We love Maupiti. You cannot get more relaxed than cycling around this beautiful little island. Maupiti is so remote with only a small airport, and such a small airstrip that you feel you will land in the lagoon. By sailboat the pass can be difficult to enter with big waves and strong current, so you need to check the conditions well before leaving Bora. But once you are in, what a lagoon…all the colours of turquoise and blue and very few sailboats.
- Surface area : 10 sq km (4 sq miles)
- Circumference : about 10 km (6 miles)
- Highest peak : Mount Teurafaatiu (372 m = 1,220.5 ft)
- Districts : Vaiea (main village), Petei, Farauru and Pauma.
- Population : 1,286 (2017)
Maupiti has always fought against mass tourism, so the majority of accommodation is in small bungalows and home-stays, which is really nice as it’s just so friendly. The pace of life is so ‘tranquil’ that you get the impression everyone is on holiday.
The climb up Mount Teurafaatiu will give you the best view in all the South Pacific. It’s about a two hour hike up to the summit at 380 metres. The best time to go is early morning, it gets hot! The colour of the lagoon is best in full sunlight. We have been for sunset too, but it gets dark on the way back down…and as we didn’t think to take a torch, it’s a bit creepy hiking downhill in the dark, the locals thought we were completely mad, especially with Juliette in the backpack!
The trail is unmarked, but everyone on the Island knows about it and will point you in the right direction. It starts just opposite the Tarona Restaurant sign post. There’s a nice view of the town half way up and as you get closer to the top there’s a few sections where you need to climb up rocks. It is quite steep, but there are ropes to help you climb up. When I say quite steep…its shaky knee steep if you don’t have a head for heights…but well worth the effort. When you reach the top the 360 degree panorama is out of this world. Do it…you won’t regret it!
Polynesian friendliness is in abundance here. We spent an unforgettable New Year’s Day on the Island one year when returning from Maupelia. We took with us, on the sailboat, friends from Maupelia to make a surprise visit to celebrate with their family in Maupiti. They have a New Year tradition of spraying you with perfume and flour. Everyone walks around the Island going from door to door wishing each other good health and prosperity for the New Year, getting whiter and whiter and smelling stronger and stronger.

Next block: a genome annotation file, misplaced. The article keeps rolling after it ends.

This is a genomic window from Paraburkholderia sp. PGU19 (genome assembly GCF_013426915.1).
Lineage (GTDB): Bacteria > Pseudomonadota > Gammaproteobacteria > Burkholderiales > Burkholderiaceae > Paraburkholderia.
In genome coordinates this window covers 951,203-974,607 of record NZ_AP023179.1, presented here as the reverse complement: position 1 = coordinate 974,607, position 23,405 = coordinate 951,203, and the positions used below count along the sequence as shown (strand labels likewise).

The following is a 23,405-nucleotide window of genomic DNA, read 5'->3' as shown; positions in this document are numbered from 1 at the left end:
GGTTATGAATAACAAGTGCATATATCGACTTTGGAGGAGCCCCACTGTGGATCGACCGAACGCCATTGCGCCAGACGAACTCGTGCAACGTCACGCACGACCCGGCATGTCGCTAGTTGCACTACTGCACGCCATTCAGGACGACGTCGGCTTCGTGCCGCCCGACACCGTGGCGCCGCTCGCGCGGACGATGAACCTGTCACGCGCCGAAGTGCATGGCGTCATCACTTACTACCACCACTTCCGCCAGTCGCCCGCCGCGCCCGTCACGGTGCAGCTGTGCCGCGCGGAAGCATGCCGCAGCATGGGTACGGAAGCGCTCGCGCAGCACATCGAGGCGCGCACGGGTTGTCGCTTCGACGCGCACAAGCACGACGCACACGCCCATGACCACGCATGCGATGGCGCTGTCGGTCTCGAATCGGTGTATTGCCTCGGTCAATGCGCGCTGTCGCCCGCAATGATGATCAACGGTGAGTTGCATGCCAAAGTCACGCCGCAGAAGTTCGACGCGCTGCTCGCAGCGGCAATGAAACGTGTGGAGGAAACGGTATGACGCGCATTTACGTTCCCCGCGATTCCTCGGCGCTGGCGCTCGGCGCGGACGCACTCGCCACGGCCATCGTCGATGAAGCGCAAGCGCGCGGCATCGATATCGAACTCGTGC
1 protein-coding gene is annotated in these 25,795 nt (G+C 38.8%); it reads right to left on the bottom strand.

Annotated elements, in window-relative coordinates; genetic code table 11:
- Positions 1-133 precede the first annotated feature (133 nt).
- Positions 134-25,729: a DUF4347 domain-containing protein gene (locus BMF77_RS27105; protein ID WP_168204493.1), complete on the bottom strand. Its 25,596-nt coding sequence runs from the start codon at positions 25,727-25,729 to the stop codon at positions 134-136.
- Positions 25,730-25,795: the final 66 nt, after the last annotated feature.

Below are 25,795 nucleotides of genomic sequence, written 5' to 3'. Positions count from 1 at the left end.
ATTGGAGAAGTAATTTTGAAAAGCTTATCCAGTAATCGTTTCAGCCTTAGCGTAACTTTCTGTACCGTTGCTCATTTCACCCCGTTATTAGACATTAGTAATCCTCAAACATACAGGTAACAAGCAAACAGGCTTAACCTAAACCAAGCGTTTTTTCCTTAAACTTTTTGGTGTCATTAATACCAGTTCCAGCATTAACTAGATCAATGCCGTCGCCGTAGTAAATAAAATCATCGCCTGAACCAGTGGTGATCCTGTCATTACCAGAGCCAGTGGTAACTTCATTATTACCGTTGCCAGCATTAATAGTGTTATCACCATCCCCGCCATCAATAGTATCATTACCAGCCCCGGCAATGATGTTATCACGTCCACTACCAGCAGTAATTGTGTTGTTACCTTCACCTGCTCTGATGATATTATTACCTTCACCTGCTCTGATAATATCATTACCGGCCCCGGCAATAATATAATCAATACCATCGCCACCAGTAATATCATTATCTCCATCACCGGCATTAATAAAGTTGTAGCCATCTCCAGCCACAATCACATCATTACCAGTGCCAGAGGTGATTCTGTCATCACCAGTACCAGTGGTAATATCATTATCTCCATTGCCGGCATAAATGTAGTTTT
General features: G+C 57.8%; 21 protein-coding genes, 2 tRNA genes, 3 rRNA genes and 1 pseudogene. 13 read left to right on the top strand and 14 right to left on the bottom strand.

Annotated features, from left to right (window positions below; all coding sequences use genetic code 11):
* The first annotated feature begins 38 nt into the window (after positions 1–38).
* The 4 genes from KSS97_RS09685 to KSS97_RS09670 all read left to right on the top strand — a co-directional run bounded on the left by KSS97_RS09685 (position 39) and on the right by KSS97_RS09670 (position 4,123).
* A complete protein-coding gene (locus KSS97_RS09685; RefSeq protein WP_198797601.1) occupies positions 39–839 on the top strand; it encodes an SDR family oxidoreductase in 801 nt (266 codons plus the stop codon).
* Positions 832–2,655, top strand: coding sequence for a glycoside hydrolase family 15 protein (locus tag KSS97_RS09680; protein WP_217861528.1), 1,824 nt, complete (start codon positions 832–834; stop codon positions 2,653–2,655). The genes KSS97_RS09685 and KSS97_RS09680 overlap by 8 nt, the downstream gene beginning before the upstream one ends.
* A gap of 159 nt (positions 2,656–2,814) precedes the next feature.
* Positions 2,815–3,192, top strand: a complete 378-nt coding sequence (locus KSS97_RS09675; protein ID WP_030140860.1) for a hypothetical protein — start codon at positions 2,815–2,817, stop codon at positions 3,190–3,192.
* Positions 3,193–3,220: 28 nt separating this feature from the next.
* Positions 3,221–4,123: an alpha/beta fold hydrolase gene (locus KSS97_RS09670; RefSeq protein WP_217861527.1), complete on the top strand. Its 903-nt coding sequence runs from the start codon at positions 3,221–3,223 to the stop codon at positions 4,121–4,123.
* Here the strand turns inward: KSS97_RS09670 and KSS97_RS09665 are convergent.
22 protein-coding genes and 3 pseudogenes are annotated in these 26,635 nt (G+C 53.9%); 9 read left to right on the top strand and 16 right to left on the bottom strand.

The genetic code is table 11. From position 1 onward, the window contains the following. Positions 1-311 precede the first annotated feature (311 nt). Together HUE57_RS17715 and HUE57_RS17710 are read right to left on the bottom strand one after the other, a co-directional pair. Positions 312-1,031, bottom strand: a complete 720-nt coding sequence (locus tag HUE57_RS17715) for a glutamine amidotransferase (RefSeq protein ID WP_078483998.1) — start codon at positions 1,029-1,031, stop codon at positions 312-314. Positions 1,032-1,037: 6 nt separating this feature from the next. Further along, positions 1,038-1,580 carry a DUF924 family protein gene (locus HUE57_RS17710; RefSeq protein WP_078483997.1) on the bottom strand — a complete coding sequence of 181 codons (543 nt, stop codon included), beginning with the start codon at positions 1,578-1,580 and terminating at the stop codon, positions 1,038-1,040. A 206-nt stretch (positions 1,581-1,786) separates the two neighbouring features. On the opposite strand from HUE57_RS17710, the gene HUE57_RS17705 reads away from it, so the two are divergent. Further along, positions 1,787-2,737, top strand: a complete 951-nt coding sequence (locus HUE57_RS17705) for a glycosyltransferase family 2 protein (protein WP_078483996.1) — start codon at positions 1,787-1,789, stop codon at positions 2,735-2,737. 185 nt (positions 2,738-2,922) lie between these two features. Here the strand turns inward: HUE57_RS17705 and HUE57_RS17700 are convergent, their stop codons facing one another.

We have very good friends on the Island, especially on the outer motu where we have been treated as family and made so welcome. They sent to Raiatea by plane two magnificent, enormous necklaces of white Tahiere flowers as a surprise wedding gift that made us feel very special.
Our daughter’s umbilical cord is buried here under a little fruit tree given to us by friends in Raiatea as we sailed away. It’s Polynesian custom to bury the whole placenta….but placentas don’t travel well!
It’s just the perfect spot for snorkelling with manta rays, kitesurfing in pefect conditions, canoe trips between motus. You can even walk at one point right across the lagoon to the outer motu on the reef. Here we learn’t how to fish Varo (A type of crayfish with scissor pincers) from little holes in the sand.
You shouldn’t miss a trip to Maupiti if visiting the Leeward Islands. It’s THE place to go on holiday when you are already living in paradise, that’s just how great it really is.
- Maupiti Village – It’s the perfect place to stay on the motu by the pass of Maupiti. On one side of the Island you can watch the ocean waves breaking on the reef and on the other you can kitesurf from the beach into the beautiful calm lagoon. Ondine is a wonderful cook and will look after you as part of the family. Tel: (689) 40 67 80 08
- Maupiti Residence – Here there are two bungalows on the beach. It’s situated on the main island and has everything you need for the perfect holiday. Canoes, windsurf, bikes, quadbike. They have a super BBQ spot. It’s heavenly. Tel. (+689) 40 67 82 61 email@example.com
- If you are arriving by sailboat you can contact Gerald on (689) 40 74 58 76, who lives in Maupiti and is the owner of the ferry ‘Maupiti Express’ (which no longer goes to Maupiti, but still serves Raiatea, Ta’haa and Bora Bora). He will be able to tell you the condition of the pass and whether it’s possible to get in.